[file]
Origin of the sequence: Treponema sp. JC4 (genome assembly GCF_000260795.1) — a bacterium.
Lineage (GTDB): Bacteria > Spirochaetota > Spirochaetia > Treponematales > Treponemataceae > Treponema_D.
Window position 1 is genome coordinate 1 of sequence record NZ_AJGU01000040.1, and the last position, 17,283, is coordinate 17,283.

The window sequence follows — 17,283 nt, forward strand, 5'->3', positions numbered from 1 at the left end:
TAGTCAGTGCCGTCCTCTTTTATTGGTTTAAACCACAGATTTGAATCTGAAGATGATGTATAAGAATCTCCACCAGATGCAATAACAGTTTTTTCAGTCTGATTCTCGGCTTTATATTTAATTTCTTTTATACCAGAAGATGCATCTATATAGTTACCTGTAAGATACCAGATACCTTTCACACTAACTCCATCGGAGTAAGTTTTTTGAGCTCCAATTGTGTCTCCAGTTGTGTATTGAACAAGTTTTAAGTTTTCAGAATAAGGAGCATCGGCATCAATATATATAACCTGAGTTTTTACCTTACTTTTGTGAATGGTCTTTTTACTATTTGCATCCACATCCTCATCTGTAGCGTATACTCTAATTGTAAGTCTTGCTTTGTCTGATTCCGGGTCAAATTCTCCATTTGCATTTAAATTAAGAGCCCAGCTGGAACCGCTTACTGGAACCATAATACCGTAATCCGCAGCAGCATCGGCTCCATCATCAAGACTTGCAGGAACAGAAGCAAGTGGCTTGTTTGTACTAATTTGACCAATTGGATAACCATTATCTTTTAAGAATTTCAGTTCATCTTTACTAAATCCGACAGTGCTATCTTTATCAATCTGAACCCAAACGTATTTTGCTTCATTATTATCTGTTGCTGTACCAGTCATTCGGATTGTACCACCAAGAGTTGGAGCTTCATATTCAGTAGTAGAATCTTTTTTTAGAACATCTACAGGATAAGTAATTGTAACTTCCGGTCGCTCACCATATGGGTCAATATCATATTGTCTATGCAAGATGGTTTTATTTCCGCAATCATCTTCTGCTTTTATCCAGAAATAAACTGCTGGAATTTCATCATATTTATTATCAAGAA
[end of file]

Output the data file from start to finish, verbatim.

Origin of the sequence: Treponema sp. JC4 (genome assembly GCF_000260795.1) — a bacterium.
Lineage (GTDB): Bacteria > Spirochaetota > Spirochaetia > Treponematales > Treponemataceae > Treponema_D.
Window position 1 is genome coordinate 1 of sequence record NZ_AJGU01000040.1, and the last position, 17,283, is coordinate 17,283.

The window sequence follows — 17,283 nt, forward strand, 5'->3', positions numbered from 1 at the left end:
TAGTCAGTGCCGTCCTCTTTTATTGGTTTAAACCACAGATTTGAATCTGAAGATGATGTATAAGAATCTCCACCAGATGCAATAACAGTTTTTTCAGTCTGATTCTCGGCTTTATATTTAATTTCTTTTATACCAGAAGATGCATCTATATAGTTACCTGTAAGATACCAGATACCTTTCACACTAACTCCATCGGAGTAAGTTTTTTGAGCTCCAATTGTGTCTCCAGTTGTGTATTGAACAAGTTTTAAGTTTTCAGAATAAGGAGCATCGGCATCAATATATATAACCTGAGTTTTTACCTTACTTTTGTGAATGGTCTTTTTACTATTTGCATCCACATCCTCATCTGTAGCGTATACTCTAATTGTAAGTCTTGCTTTGTCTGATTCCGGGTCAAATTCTCCATTTGCATTTAAATTAAGAGCCCAGCTGGAACCGCTTACTGGAACCATAATACCGTAATCCGCAGCAGCATCGGCTCCATCATCAAGACTTGCAGGAACAGAAGCAAGTGGCTTGTTTGTACTAATTTGACCAATTGGATAACCATTATCTTTTAAGAATTTCAGTTCATCTTTACTAAATCCGACAGTGCTATCTTTATCAATCTGAACCCAAACGTATTTTGCTTCATTATTATCTGTTGCTGTACCAGTCATTCGGATTGTACCACCAAGAGTTGGAGCTTCATATTCAGTAGTAGAATCTTTTTTTAGAACATCTACAGGATAAGTAATTGTAACTTCCGGTCGCTCACCATATGGGTCAATATCATATTGTCTATGCAAGATGGTTTTATTTCCGCAATCATCTTCTGCTTTTATCCAGAAATAAACTGCTGGAATTTCATCATATTTATTATCAAGAA